GTFS-ride for transit ridership data: Learning from the GTFS Example

To develop shared languages for interoperable transit data, the question we face is not just how to invent data formats, but how to create standards and the systems around them. People ask “How can we have success on the scale of GTFS without Google?” This is an important question that state departments of transportation (DOTs), in collaboration with other governments and organizations, might play a role in answering.

The reason the GTFS story is so compelling is that it provides a concrete and wildly successful real world example of starting with a data format and in ten years transitioning to a data standard used worldwide by thousands of transit providers and hundreds of software applications with great benefit to all.

The main ingredients to this success were pretty simple:

  1. An open data format – GTFS
  2. A compelling value proposition – if you create GTFS you can have free door to door trip planning -> Google Transit
  3. Software developer/data creator feedback cycle – the data format and data in that format create a compelling business opportunity for software developers, whose software provides more value for data creators, which incentivizes the creation of more data, which provides more value to software developers…

Oregon Department of Transportation (ODOT) and Oregon State University (OSU) have developed an extension to GTFS for storing fixed-route transit ridership data, GTFS-ride. This is an open specification with the goal of improving ridership data collection, storing, sharing, reporting, and analysis. Related work will attempt to use the lessons of GTFS to gain, over time, broad adoption of the GTFS-ride data standard.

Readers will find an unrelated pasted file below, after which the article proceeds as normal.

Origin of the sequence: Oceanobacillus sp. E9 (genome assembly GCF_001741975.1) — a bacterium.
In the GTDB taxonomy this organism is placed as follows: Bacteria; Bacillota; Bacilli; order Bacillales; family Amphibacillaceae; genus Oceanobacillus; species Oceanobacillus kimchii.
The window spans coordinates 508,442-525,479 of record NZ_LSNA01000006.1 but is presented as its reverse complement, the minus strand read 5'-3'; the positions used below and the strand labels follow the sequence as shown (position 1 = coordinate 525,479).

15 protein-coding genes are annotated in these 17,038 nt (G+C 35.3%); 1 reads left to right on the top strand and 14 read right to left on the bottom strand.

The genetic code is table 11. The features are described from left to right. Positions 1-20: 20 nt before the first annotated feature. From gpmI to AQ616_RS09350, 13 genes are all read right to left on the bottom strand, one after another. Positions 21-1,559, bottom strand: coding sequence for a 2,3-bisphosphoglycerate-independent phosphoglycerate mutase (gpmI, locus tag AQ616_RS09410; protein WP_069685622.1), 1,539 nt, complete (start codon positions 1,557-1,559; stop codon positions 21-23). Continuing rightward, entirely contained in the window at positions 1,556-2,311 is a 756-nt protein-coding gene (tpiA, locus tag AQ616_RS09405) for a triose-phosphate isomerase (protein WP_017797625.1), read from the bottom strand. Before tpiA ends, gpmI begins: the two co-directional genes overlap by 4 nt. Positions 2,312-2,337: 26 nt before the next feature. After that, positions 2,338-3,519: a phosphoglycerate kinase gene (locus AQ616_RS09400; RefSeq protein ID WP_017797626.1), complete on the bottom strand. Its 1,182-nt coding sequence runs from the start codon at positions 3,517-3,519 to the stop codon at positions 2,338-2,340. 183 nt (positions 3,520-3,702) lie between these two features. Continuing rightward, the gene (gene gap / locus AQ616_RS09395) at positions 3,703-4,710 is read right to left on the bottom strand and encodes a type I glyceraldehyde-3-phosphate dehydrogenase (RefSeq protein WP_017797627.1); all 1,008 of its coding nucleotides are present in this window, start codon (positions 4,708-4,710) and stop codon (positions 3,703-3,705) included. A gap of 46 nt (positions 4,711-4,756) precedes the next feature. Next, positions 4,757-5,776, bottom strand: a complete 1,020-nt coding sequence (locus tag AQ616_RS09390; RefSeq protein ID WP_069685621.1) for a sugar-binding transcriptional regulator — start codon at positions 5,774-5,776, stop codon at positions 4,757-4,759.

The GTFS-ride project plans to:

  1. Create an open data format – GTFS-ride (completed)
  2. Create open source software tools – that provide immediate value for transit providers that create GTFS-ride data (ongoing)
  3. Encourage software vendors to support GTFS-ride (starting)
  4. Encourage Oregon transit providers that receive funding from ODOT to create and maintain GTFS-ride data (future)

GTFS is a model for success with transport data specs (and also offers a few cautions in the case of some of its governance slowness). Here is a retrospective of 12 years of GTFS: Life and Growth of Transportation Data Standards – Lessons from 12 Years of GTFS.

Aaron is the founding principal of Trillium Solutions, Inc. He brings experience that includes 12 years of web-development with 8 years in public transportation, with knowledge of fixed-route transportation, paratransit, rural transportation, and active transportation modes. Aaron is a recognized expert in developing data standards, web-application design, digital communications, and online marketing strategy. He originally developed Trillium’s GTFS Manager, and has played a key role in the development of the GTFS data specification since 2007.